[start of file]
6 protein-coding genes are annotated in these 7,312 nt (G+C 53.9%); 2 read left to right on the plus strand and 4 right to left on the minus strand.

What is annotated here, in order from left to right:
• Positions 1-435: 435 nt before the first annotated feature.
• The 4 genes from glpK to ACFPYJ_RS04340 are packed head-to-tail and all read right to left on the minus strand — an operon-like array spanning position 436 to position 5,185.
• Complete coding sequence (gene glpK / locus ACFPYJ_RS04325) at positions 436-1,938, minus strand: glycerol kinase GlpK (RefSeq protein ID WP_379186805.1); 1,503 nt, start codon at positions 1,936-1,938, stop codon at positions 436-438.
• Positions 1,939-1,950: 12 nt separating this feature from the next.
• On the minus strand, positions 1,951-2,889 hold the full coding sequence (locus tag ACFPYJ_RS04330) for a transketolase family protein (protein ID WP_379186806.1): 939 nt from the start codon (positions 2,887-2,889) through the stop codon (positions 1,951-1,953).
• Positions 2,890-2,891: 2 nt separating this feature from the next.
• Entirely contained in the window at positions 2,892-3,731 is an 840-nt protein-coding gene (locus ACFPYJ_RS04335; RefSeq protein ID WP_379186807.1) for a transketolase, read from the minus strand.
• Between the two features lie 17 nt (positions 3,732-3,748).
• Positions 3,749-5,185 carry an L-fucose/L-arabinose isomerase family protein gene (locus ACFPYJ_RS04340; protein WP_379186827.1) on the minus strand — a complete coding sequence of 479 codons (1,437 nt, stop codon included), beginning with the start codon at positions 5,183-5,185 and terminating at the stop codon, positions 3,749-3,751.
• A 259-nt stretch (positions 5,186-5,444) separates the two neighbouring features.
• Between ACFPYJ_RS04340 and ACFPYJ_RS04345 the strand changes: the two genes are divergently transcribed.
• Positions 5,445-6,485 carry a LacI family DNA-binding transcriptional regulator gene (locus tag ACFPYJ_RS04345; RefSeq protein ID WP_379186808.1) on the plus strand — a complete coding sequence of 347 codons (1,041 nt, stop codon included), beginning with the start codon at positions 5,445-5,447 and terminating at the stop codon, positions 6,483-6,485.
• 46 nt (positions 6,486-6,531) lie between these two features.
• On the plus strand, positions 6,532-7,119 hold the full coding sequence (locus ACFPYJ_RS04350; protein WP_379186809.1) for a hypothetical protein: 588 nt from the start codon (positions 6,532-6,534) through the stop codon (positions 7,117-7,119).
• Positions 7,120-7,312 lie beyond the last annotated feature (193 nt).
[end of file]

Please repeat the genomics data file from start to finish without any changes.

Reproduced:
6 protein-coding genes are annotated in these 7,312 nt (G+C 53.9%); 2 read left to right on the plus strand and 4 right to left on the minus strand.

What is annotated here, in order from left to right:
• Positions 1-435: 435 nt before the first annotated feature.
• The 4 genes from glpK to ACFPYJ_RS04340 are packed head-to-tail and all read right to left on the minus strand — an operon-like array spanning position 436 to position 5,185.
• Complete coding sequence (gene glpK / locus ACFPYJ_RS04325) at positions 436-1,938, minus strand: glycerol kinase GlpK (RefSeq protein ID WP_379186805.1); 1,503 nt, start codon at positions 1,936-1,938, stop codon at positions 436-438.
• Positions 1,939-1,950: 12 nt separating this feature from the next.
• On the minus strand, positions 1,951-2,889 hold the full coding sequence (locus tag ACFPYJ_RS04330) for a transketolase family protein (protein ID WP_379186806.1): 939 nt from the start codon (positions 2,887-2,889) through the stop codon (positions 1,951-1,953).
• Positions 2,890-2,891: 2 nt separating this feature from the next.
• Entirely contained in the window at positions 2,892-3,731 is an 840-nt protein-coding gene (locus ACFPYJ_RS04335; RefSeq protein ID WP_379186807.1) for a transketolase, read from the minus strand.
• Between the two features lie 17 nt (positions 3,732-3,748).
• Positions 3,749-5,185 carry an L-fucose/L-arabinose isomerase family protein gene (locus ACFPYJ_RS04340; protein WP_379186827.1) on the minus strand — a complete coding sequence of 479 codons (1,437 nt, stop codon included), beginning with the start codon at positions 5,183-5,185 and terminating at the stop codon, positions 3,749-3,751.
• A 259-nt stretch (positions 5,186-5,444) separates the two neighbouring features.
• Between ACFPYJ_RS04340 and ACFPYJ_RS04345 the strand changes: the two genes are divergently transcribed.
• Positions 5,445-6,485 carry a LacI family DNA-binding transcriptional regulator gene (locus tag ACFPYJ_RS04345; RefSeq protein ID WP_379186808.1) on the plus strand — a complete coding sequence of 347 codons (1,041 nt, stop codon included), beginning with the start codon at positions 5,445-5,447 and terminating at the stop codon, positions 6,483-6,485.
• 46 nt (positions 6,486-6,531) lie between these two features.
• On the plus strand, positions 6,532-7,119 hold the full coding sequence (locus ACFPYJ_RS04350; protein WP_379186809.1) for a hypothetical protein: 588 nt from the start codon (positions 6,532-6,534) through the stop codon (positions 7,117-7,119).
• Positions 7,120-7,312 lie beyond the last annotated feature (193 nt).